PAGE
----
Sanne Manders, the chief operating officer at Flexport, a San Francisco-based freight forwarder, said one result could be seaborne shipping rates that don’t come down very much like usual after China’s Golden Week holiday in early October. And they may stay elevated until mid-February.
“You typically see a softening in ocean freight after Golden Week, which is happening a little bit, but we don’t expect it to go very far down,” Manders said. “There’s not an idle ship available.”
On top of the demand pressures are structural changes in an industry that had a couple dozen major players a decade ago, and now has fewer than 10. So when the shippers cancel sailings in anticipation of a softening global economy, for instance, rates will inevitably be volatile.
“The supply-demand situation is strong right now in favor of the carriers,” Manders said. “The consumer is just buying a lot of stuff.”
What Bloomberg’s Analysts Say…
“It does seem that the container industry has finally gotten religion when it comes to supply management. The big question — which is anyone’s guess — is how long will this discipline last. When the economy is growing again, will carriers chase that growth with capacity? My guess is that some will, while others will stick to guns.” –Lee Klaskow of Bloomberg Intelligence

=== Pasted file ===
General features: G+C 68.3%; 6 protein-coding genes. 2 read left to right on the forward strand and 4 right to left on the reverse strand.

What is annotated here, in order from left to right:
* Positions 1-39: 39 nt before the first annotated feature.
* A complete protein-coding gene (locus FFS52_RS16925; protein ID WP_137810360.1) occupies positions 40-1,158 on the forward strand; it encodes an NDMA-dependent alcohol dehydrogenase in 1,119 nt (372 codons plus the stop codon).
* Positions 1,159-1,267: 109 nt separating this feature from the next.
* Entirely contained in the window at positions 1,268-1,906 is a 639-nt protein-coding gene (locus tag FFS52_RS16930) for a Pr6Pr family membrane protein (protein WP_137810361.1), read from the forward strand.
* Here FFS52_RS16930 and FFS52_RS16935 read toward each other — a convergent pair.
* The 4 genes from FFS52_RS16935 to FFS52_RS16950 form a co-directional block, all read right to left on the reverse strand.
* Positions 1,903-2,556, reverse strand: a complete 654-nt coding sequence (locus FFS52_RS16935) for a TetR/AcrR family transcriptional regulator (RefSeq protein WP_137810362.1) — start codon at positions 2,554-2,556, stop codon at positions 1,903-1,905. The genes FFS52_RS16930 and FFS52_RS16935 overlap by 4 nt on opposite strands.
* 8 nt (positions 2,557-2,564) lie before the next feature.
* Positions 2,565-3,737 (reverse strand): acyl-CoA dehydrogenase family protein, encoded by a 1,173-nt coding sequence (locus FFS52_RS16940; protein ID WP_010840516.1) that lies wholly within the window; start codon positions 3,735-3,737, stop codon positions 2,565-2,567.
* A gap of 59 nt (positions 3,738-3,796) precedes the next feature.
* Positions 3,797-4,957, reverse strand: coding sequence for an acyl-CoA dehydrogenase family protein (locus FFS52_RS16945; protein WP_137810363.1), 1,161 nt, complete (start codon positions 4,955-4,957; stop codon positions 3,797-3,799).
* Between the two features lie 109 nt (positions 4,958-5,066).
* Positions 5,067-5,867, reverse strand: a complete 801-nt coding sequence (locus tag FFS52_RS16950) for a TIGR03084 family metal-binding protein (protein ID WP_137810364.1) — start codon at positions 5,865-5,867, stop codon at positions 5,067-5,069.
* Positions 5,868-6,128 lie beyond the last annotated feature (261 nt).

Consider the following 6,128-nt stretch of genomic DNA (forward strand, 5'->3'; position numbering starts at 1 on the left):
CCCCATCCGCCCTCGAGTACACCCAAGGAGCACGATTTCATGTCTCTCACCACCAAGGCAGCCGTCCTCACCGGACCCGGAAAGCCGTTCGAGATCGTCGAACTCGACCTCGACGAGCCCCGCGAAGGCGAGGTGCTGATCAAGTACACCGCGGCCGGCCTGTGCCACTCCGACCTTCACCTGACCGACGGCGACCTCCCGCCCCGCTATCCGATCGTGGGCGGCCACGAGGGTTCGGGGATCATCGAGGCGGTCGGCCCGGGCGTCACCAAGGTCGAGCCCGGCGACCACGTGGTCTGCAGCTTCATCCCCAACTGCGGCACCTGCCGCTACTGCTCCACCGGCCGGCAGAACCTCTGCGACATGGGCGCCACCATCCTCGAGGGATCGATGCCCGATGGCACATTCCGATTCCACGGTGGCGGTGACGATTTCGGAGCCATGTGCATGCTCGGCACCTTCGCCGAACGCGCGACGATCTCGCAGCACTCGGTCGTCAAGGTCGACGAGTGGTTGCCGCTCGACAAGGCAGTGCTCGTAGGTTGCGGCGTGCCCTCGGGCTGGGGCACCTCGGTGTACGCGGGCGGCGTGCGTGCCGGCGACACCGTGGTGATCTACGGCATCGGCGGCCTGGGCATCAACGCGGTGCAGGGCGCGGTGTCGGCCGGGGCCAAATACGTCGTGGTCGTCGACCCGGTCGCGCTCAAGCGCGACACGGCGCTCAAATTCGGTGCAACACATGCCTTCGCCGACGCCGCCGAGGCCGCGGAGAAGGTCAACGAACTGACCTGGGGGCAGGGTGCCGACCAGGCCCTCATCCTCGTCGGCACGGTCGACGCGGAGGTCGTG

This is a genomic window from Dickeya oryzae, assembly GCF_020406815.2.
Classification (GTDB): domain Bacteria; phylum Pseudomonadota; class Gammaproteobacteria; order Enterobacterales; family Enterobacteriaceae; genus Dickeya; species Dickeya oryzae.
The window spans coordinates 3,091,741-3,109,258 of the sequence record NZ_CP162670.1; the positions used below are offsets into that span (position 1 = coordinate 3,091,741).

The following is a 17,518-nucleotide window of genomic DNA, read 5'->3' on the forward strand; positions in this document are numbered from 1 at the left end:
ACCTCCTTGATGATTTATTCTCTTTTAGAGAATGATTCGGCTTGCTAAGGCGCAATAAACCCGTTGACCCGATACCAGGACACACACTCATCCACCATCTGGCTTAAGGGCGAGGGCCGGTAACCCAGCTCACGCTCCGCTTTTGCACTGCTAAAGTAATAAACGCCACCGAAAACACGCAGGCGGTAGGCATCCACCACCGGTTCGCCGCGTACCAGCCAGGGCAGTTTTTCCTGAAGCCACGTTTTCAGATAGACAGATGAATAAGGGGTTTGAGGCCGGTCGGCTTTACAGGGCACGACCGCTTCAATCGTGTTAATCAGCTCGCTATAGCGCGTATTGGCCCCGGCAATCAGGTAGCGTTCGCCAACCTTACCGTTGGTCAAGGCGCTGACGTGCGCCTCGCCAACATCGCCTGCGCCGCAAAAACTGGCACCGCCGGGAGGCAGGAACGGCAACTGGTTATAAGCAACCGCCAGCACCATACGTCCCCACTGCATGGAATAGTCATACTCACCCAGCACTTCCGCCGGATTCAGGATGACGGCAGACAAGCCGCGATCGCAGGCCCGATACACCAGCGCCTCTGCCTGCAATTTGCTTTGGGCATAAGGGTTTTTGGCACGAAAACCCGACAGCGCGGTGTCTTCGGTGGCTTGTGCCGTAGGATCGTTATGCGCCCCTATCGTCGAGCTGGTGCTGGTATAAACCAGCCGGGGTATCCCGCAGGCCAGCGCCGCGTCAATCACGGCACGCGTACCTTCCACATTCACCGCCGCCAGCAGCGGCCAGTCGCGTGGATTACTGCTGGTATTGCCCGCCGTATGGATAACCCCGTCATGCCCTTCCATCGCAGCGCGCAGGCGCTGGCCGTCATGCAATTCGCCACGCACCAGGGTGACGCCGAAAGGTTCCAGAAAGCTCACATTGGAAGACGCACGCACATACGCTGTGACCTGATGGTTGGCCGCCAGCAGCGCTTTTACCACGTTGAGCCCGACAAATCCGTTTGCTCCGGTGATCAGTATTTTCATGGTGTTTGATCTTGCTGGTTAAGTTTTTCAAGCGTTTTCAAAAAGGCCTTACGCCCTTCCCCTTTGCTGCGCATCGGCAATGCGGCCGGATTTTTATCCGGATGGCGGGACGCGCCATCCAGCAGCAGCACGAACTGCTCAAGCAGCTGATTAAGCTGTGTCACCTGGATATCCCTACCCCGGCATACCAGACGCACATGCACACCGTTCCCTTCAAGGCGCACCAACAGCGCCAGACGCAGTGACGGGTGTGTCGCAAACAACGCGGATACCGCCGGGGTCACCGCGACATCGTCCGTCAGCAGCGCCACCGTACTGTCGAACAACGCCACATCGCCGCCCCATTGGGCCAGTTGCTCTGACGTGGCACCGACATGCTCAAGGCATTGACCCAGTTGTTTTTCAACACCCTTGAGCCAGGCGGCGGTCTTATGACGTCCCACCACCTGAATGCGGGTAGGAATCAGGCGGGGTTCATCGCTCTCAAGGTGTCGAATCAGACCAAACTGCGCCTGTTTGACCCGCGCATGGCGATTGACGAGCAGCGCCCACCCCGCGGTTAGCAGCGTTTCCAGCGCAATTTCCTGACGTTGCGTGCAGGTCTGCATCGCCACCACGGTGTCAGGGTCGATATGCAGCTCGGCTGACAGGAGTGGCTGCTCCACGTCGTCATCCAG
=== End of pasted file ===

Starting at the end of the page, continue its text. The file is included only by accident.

Few places illustrate how the container shipping industry is running at full steam right now better than the two ports in the Los Angeles area, the biggest gateway for Asian exporters into the world’s largest economy.
The Port of Long Beach, which handled a record 2.3 million containers in the third quarter, recently designated idle acreage for overflow storage to avoid bottlenecks between ships, trains and trucks. There are currently 1,300 empty and full containers on the site.
Container imports into largest U.S. port have surged over the past three months. That’s because the Los Angeles region’s nearly 2 billion square feet of warehouse space is basically full.
The port might even eek out 2% to 3% growth in container volume this year after a rough first half of declines, said Mario Cordero, executive director at the Long Beach facility. “My concern for 2021 really comes down to where’s the economy going to go, and that’s uncertain right now.”
On the U.S. East Coast, the Port of Savannah posted its own record volume in September — the kind of activity that’s bolstering other links in supply chains.
CSX Corp., the Jacksonville, Florida-based railroad, just finished a quarter in which its intermodal business — where containers move along a network of trains, trucks and ships — contributed the most to its overall revenue in the company’s history, an exective said.
“We talk to our channel partners and the ports and our international steamship lines,” said Mark Wallace CSX’s executive vice president of sales and marketing, according to a Bloomberg transcript of an earnings call last week. “The best visibility they have now is we see continued strength and replenishment beyond Chinese New Year and deep into the first quarter.”
–With assistance from Vince Golle.
© 2020 Bloomberg L.P.